This paper addresses the phenomenon of bystanders who use their smartphones to film or take photographs at accident scenes, instead of offering their help to people in need or to assist medical units. This phenomenon has been extensively discussed in Swedish news media in recent years, since it has been described as a growing problem for rescue workers, like paramedics, police and fire fighters.
Some of the early literature in social psychology explained bystander inaction by indifference, but in the late 1960’s, the American researchers Darley and Latane showed that bystander inaction could be explained as an effect of the size of the bystander crowd. With an increase of the number of the bystanders, the chances of their involvement to help decreased.
The past decade has seen an growing scholarly interest in “media witnessing”, both in terms of witnessing from a distance through mass media, as discussed by Peters, and “citizen camera-witnessing”, a term popularised by the works of Allan and Andrén-Papadopoulos. This literature recognizes the complexity of concepts such as active/passive and proximity/distance when it comes to media witnessing in the digital era.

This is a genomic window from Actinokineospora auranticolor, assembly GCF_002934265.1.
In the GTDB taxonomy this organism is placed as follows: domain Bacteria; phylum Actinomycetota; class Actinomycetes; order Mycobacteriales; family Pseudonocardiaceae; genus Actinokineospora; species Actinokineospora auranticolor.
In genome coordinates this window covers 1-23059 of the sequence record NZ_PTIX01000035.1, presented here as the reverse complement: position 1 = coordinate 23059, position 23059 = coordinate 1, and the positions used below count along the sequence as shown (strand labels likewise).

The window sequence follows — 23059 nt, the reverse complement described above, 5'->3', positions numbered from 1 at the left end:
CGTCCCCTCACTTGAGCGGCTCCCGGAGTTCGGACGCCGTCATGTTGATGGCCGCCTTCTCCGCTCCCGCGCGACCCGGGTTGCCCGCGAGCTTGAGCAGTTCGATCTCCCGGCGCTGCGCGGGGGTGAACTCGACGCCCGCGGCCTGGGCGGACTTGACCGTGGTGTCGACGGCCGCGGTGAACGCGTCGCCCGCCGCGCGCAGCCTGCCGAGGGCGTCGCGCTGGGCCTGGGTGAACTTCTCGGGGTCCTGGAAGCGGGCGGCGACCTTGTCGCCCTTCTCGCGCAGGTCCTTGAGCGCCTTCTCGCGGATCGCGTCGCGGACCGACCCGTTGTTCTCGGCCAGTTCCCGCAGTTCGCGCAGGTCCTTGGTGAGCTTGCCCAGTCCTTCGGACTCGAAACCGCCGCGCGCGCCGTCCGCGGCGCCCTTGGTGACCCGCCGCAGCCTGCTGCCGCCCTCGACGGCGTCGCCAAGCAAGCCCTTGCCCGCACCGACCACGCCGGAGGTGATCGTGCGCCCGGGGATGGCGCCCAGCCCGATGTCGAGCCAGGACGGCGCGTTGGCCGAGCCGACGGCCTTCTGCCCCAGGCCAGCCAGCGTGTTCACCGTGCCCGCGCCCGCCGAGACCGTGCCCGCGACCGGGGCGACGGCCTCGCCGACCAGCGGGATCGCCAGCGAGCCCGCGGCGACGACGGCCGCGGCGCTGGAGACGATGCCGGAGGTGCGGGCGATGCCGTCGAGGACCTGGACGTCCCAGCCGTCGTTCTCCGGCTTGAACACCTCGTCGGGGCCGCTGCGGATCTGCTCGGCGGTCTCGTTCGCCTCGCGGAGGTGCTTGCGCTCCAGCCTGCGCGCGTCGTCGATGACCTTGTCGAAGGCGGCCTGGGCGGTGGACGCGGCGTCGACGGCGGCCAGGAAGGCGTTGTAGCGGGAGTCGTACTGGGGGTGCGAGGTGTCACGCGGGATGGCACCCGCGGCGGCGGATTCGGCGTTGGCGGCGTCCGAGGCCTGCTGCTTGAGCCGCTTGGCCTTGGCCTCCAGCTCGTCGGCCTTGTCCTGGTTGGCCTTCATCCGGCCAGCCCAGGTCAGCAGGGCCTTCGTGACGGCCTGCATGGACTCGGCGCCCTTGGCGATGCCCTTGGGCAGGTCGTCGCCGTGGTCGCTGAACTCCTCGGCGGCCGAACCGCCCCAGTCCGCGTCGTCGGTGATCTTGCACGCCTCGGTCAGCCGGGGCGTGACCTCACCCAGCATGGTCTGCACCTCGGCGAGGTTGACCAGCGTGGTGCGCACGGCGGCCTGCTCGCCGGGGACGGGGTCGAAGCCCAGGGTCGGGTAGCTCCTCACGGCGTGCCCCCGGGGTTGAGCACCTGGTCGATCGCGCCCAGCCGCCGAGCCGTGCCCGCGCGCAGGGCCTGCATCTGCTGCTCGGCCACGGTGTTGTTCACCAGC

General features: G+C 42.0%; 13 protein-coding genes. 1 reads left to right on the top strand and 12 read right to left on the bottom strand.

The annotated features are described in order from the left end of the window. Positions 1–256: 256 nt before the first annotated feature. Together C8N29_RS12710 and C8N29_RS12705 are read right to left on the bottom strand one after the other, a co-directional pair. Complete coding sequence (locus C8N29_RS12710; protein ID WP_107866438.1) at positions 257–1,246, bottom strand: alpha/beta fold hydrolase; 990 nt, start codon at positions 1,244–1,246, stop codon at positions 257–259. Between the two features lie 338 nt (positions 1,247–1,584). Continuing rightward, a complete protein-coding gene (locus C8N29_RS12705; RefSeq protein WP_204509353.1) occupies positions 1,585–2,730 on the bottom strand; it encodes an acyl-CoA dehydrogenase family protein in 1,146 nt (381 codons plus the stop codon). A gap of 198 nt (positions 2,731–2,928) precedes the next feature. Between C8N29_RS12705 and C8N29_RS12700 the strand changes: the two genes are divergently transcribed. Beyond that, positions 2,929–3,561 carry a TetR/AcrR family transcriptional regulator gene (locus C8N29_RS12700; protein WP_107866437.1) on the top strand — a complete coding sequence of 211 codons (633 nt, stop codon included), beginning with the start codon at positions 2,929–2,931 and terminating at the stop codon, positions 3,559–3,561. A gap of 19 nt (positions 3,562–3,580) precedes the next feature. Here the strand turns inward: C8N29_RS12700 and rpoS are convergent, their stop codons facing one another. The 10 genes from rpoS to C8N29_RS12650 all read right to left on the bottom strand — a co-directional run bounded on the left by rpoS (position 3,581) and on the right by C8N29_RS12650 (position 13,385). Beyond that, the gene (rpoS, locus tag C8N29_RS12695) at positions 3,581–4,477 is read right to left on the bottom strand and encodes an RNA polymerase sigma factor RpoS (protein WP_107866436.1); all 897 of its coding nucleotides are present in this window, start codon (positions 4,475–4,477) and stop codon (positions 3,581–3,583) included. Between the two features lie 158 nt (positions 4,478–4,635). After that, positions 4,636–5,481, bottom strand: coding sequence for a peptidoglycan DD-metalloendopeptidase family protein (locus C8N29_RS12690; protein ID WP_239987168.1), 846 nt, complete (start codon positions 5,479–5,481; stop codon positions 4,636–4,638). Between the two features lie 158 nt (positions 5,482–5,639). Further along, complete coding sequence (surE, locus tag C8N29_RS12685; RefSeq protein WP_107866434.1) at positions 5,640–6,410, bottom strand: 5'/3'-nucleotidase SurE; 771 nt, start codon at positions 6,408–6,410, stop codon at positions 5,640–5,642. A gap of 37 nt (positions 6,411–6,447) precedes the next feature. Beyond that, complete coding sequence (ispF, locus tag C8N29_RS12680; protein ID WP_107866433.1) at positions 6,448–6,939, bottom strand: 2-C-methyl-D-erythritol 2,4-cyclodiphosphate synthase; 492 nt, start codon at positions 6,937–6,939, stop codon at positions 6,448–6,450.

Drawn from previous research and theories, the aim of this paper is to discuss how bystander theory can be further developed to include the action of mobile media practices at scenes like accidents. From this perspective, the paper also draws attention to what could be a part of a mediated cultural trauma found in contemporary society and thereby connects to the theme of the conference.
The paper identifies four categories in the literature that are relevant for further research into the phenomenon and to be connected to the framework of bystander theories. These categories are: “disaster tourism”, “citizen (photo) journalism”, “media witnessing”, and “digital media ethics”.
The paper ends with a discussion about possible theoretical approaches to further empirical studies on contemporary bystander phenomena.
Prague: Czech-In , 2016. 176-176 p.
6th European Communication Conference (ECC:)Mediating (Dis)Continuities: Contesting Pasts, Presents and Futures, Prague, Czech Republic, 9-12 November, 2016